This was the seventh-grade downhill skiing field trip, and Rachel and I were on it.
This would be Rachel’s first time on downhill skis and my first time at this ski resort. Together with 100 students and a handful of other adults, we were on an adventure with many unknowns.
How would it all go? Would someone get hurt? Would Rachel enjoy the experience or be miserable the entire time?
Since Rachel’s balance isn’t the best and she resists trying new activities (especially ones where she might fall down), I wasn’t sure how skiing would be received. I expected it would be a slow acceptance.
The Adventure Begins
A ski instructor was assigned to Rachel for about a half hour. After spending a few minutes getting to know her, the instructor took her down a gently sloping hill.
Several hours later, after lots of laughter and several falls, Rach settled in the clubhouse for snacks and rest. She wasn’t a confident, independent skier yet, but she did have fun and was a little less fearful.
My skiing adventure continued as I went to check out the various runs and assist students as needed. It was a beautiful day, albeit quite foggy. There was good snow and limited traffic.
All went well until I attempted to ski a hill a little above my abilities. Now you need to know that I wear a helmet (note, cautious) and prefer to ski deliberately across the slope (again, cautious).
The Unexpected and Unwanted
I am not a daredevil skier who delights in going fast.
I chose to attempt this run for a couple reasons. First, I tend to avoid stretching myself beyond the comfortable. However, moving out of my comfy zone is a step toward growth and something I’m striving for.
Second, I sometimes let fear of the unknown dictate the direction my life will go. Living a life of fear is an unfulfilling journey.
This run was a poorly calculated way of stepping boldly into that unknown. (Perhaps in the future, common sense [and warning signs] should play a heavier role in where I step.)
I started out well—at least for the first 10 yards. And I did make it more than halfway down—rolling and sliding on my back.
In the end, I had to ski the rest of the way down a “much-too-steep” hill after taking the tumble of my life and badly wrenching my knee when one ski didn’t fall off as it should have.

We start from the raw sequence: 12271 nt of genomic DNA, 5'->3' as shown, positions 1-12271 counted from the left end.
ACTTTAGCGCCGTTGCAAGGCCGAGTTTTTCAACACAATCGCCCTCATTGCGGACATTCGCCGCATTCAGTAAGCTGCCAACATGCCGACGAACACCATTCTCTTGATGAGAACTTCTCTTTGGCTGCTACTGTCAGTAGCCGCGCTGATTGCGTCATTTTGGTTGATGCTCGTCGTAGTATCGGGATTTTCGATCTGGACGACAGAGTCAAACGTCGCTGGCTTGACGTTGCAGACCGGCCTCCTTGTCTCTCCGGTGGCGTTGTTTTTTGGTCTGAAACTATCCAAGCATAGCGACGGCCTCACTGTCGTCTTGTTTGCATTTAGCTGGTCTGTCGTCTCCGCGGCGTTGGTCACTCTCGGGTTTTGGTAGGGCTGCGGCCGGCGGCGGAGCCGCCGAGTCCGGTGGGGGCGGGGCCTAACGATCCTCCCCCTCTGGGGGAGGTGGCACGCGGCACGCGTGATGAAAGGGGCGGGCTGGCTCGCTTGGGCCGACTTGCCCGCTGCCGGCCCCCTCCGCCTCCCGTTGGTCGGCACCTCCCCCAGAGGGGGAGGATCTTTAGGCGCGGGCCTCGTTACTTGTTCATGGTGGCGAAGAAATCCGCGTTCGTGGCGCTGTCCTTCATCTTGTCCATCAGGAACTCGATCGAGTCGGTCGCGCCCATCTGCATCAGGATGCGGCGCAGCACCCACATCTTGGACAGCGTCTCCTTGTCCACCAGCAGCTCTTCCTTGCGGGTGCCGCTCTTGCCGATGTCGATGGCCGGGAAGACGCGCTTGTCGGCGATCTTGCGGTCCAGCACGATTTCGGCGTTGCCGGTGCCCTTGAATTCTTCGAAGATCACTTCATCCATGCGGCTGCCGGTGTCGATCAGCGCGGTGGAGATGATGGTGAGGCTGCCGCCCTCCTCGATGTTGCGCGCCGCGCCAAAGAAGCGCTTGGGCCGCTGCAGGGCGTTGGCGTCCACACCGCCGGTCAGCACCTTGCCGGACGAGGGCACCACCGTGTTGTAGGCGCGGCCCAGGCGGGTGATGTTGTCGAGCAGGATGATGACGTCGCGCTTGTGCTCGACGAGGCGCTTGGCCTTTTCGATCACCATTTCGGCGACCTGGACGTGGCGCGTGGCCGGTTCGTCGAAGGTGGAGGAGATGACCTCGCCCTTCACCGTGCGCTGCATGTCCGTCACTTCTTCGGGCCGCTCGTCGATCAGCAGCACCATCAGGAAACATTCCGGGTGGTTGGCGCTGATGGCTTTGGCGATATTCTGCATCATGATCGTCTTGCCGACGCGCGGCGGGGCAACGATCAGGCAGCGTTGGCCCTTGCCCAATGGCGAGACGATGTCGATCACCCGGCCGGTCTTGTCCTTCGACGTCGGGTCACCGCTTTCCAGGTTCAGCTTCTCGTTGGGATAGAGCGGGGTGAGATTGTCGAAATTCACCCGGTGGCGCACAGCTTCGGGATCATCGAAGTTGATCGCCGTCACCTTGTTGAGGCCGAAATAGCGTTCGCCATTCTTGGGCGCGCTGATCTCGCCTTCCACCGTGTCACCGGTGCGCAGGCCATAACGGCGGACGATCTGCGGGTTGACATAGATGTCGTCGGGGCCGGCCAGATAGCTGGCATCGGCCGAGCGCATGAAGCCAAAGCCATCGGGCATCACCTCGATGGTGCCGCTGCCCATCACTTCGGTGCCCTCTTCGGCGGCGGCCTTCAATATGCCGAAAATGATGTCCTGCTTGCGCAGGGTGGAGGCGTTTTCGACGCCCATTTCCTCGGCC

This trip did not end up being the adventure I had foreseen. It was not the one I would have chosen. In fact, given the chance, I might have re-scripted it.
A Fall Does Not Mean Failure
It would be easy to think that because of an ill-fated moment, the entire trip was a failure. Yet, as I write this, my horribly swollen knee propped on a pillow, packed in ice, it doesn’t feel like a failed leg of my journey (no pun intended!).
Too many wonderful things happened. I experienced the beauty of gorgeous vistas; the opportunity to help fledgling skiers; and the joy of being present for a daughter’s first.
True, my physical pain could have been avoided had I stayed on the bunny hills or safer yet, avoided the ski resort altogether. But to do that, I would have missed the blessings.
Although not a perfect analogy, our skiing escapade somewhat parallels our spiritual walk. God’s plan for our lives does include unknowns, difficulties we would like to avoid, times of being stretched, and opportunities to face our fears.
There are moments of pain and hardship that sometimes mask the beauty. It may threaten to overshadow the joy.
Embrace the Adventure of Stepping Out in Faith
We may be tempted to write off these bad experiences as failures or draw in a detour. But if we play it safe and always follow our own understanding, we’ll miss out the rich blessings of stepping out in faith.
Because when we follow an adventure of our own making, we walk in our own strength. When we always traverse well-marked, smooth paths, we may avoid some of the twists and turns, the steep hills, and the bumps, true. But we also miss out on the richness of a life lived in faith.
Always playing it safe taked away the opportunity for God to mold us into a glorious reflection of His Son. The true adventure of a life in Christ.
“And I will lead the blind in a way that they do not know, in paths that they have not known I will guide them. I will turn the darkness before them into light, the rough places into level ground. These are the things I do, and I do not forsake them” (Isaiah 42:16).
Reflections: Have you been tempted to change the adventure of your life? How has God been faithful to smooth out the rough spots? In the end, were you able to see the blessings through the fog?
Although quite late, I am still linking with Bonnie Gray at Faith Barista for Thursday Faith Jam on “Adventure.” Won’t you join me?
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Yours in grace ≈